Mat Depot is a leader in quality floor mats and car mats online. Quality engineering and affordable pricing make Mat Dept the best choice for your automotive, home and office needs. Visit them today for more information.
Some say that Guido da Vigevano built the first car in 1335 that used a windmill type assembly to drive a set of gears to turn the wheels. I would say that if that is the case, that he probably was also the first one to clean a car. Now the car wash/detailing industry has become a multi-billion dollar industry. Although why would you want to spend you hard earned money on having some one else detail your car? When you could do it yourself, and make sure it is completed correctly and the way you want. Besides I know a lot of car enthusiast out there who would really prefer to detail their cars themselves.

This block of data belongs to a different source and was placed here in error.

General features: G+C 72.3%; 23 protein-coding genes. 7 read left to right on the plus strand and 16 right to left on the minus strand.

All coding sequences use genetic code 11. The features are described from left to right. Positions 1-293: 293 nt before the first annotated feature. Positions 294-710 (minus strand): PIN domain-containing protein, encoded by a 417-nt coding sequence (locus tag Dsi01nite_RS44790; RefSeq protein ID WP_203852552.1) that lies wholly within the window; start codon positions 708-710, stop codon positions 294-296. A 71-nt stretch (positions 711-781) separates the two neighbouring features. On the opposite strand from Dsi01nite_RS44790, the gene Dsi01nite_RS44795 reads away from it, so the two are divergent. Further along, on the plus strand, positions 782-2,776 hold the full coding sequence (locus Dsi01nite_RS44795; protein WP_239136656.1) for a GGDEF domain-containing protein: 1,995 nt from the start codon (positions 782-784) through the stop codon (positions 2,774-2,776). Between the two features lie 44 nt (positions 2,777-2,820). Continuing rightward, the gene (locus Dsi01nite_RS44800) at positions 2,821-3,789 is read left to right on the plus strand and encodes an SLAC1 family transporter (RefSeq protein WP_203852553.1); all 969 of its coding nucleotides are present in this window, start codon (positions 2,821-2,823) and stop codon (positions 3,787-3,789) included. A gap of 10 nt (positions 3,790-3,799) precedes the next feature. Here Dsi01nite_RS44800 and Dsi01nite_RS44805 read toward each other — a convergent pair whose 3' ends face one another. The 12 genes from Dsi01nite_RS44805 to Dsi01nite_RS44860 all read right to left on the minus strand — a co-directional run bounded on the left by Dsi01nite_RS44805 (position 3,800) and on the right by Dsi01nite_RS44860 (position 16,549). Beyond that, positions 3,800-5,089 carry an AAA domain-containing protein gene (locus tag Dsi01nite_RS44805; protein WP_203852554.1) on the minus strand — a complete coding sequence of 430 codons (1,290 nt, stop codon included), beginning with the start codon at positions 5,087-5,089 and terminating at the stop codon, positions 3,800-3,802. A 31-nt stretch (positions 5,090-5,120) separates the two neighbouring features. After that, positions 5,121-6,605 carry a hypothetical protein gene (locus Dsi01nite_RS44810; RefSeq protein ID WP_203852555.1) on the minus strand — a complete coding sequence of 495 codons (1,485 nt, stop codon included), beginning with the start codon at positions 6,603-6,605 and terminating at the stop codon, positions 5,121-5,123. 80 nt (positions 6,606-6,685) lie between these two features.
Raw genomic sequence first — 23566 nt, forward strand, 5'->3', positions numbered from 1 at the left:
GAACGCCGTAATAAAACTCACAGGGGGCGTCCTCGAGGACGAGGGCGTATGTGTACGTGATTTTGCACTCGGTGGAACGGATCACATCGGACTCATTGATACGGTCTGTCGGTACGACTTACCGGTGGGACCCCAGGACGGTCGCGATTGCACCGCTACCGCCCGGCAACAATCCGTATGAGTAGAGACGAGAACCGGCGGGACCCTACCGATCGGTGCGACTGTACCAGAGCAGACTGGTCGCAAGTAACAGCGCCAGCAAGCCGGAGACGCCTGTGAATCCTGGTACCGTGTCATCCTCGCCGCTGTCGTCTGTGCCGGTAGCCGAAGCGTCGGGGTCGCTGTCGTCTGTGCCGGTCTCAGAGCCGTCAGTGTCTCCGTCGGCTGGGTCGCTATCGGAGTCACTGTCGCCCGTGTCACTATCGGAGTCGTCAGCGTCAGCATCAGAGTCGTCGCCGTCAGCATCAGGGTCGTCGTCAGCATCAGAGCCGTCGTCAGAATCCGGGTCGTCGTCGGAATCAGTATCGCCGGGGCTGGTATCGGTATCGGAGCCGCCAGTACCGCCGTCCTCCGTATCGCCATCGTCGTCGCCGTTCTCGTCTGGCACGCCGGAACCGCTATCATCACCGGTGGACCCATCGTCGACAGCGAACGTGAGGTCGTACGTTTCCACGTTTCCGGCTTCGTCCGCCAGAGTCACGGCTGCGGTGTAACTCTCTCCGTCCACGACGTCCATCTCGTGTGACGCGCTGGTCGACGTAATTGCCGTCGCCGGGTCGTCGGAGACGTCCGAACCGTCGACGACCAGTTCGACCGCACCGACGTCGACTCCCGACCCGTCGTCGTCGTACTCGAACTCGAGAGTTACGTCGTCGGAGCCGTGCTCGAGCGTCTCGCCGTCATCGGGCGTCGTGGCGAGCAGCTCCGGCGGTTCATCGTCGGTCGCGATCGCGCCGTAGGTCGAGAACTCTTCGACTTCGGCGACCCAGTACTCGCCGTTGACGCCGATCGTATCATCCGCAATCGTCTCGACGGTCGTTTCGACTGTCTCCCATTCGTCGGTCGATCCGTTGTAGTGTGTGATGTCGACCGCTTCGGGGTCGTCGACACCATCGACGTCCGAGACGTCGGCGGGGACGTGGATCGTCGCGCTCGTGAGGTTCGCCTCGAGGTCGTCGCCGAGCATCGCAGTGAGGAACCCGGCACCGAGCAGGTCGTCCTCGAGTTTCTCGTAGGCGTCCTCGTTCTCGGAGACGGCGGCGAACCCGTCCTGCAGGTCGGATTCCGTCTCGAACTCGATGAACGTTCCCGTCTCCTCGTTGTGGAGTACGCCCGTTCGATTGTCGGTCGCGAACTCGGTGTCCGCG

After years of experience and talking with some of the best product/technical representatives around today, I have compiled a how to guide for car owners that want to do there own work. This guide is intended for all car enthusiasts on all levels. Maybe you are new to car detailing or you are just looking for some new ‘tricks’ to give you the advantage at your next car show. Either way I hope that this guide helps you on your journey.
First off detailing is hard work and time consuming. No matter what your reason for wanting to detail your car from wanting to attend a car show to selling your vehicle detailing will be well worth your time and effort. Now there are products out there that say that it will cut your time in half, and that you only need to do it once a year. However, several professional detailers I talked with said that many of the new cheaper products are indeed too good to be true and can damage paint jobs. This is why I suggest staying away from low quality products and sticking with the known products. There is nothing that works as well as hard work and some elbow grease. I will make some suggestions as I continue through the guide, but if you have a product you really like, go ahead and use it.